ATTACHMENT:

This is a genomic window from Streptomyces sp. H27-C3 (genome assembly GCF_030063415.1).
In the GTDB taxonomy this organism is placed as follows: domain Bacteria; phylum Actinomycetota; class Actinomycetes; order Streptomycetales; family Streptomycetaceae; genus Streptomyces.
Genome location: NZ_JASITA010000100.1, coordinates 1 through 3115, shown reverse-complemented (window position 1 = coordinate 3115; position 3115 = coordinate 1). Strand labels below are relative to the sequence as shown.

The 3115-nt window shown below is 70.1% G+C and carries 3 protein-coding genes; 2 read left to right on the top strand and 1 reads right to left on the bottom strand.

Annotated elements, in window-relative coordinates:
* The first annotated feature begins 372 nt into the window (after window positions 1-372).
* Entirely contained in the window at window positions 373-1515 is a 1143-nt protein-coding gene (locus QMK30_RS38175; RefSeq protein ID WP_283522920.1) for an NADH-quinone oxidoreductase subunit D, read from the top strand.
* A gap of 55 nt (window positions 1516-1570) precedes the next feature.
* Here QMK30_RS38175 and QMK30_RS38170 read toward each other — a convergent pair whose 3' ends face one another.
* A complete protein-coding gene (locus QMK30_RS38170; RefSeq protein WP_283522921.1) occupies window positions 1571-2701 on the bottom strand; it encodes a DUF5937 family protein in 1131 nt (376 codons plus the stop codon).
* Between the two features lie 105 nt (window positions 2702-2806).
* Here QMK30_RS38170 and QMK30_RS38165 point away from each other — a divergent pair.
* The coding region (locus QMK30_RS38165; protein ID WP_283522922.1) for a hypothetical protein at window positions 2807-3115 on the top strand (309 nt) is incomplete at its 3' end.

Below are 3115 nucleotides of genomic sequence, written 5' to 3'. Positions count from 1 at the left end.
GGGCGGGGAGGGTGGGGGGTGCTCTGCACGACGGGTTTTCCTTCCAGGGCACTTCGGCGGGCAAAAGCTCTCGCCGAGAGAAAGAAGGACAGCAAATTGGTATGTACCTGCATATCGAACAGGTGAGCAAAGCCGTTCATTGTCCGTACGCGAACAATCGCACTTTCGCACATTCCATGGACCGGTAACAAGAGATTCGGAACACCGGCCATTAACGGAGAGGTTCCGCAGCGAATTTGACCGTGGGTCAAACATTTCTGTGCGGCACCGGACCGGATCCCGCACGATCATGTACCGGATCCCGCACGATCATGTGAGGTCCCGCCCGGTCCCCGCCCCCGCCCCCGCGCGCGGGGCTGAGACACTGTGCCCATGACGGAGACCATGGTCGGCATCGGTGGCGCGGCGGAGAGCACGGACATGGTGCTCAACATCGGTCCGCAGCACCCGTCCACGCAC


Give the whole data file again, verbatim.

This is a genomic window from Streptomyces sp. H27-C3 (genome assembly GCF_030063415.1).
In the GTDB taxonomy this organism is placed as follows: domain Bacteria; phylum Actinomycetota; class Actinomycetes; order Streptomycetales; family Streptomycetaceae; genus Streptomyces.
Genome location: NZ_JASITA010000100.1, coordinates 1 through 3115, shown reverse-complemented (window position 1 = coordinate 3115; position 3115 = coordinate 1). Strand labels below are relative to the sequence as shown.

The 3115-nt window shown below is 70.1% G+C and carries 3 protein-coding genes; 2 read left to right on the top strand and 1 reads right to left on the bottom strand.

Annotated elements, in window-relative coordinates:
* The first annotated feature begins 372 nt into the window (after window positions 1-372).
* Entirely contained in the window at window positions 373-1515 is a 1143-nt protein-coding gene (locus QMK30_RS38175; RefSeq protein ID WP_283522920.1) for an NADH-quinone oxidoreductase subunit D, read from the top strand.
* A gap of 55 nt (window positions 1516-1570) precedes the next feature.
* Here QMK30_RS38175 and QMK30_RS38170 read toward each other — a convergent pair whose 3' ends face one another.
* A complete protein-coding gene (locus QMK30_RS38170; RefSeq protein WP_283522921.1) occupies window positions 1571-2701 on the bottom strand; it encodes a DUF5937 family protein in 1131 nt (376 codons plus the stop codon).
* Between the two features lie 105 nt (window positions 2702-2806).
* Here QMK30_RS38170 and QMK30_RS38165 point away from each other — a divergent pair.
* The coding region (locus QMK30_RS38165; protein ID WP_283522922.1) for a hypothetical protein at window positions 2807-3115 on the top strand (309 nt) is incomplete at its 3' end.

Below are 3115 nucleotides of genomic sequence, written 5' to 3'. Positions count from 1 at the left end.
GGGCGGGGAGGGTGGGGGGTGCTCTGCACGACGGGTTTTCCTTCCAGGGCACTTCGGCGGGCAAAAGCTCTCGCCGAGAGAAAGAAGGACAGCAAATTGGTATGTACCTGCATATCGAACAGGTGAGCAAAGCCGTTCATTGTCCGTACGCGAACAATCGCACTTTCGCACATTCCATGGACCGGTAACAAGAGATTCGGAACACCGGCCATTAACGGAGAGGTTCCGCAGCGAATTTGACCGTGGGTCAAACATTTCTGTGCGGCACCGGACCGGATCCCGCACGATCATGTACCGGATCCCGCACGATCATGTGAGGTCCCGCCCGGTCCCCGCCCCCGCCCCCGCGCGCGGGGCTGAGACACTGTGCCCATGACGGAGACCATGGTCGGCATCGGTGGCGCGGCGGAGAGCACGGACATGGTGCTCAACATCGGTCCGCAGCACCCGTCCACGCAC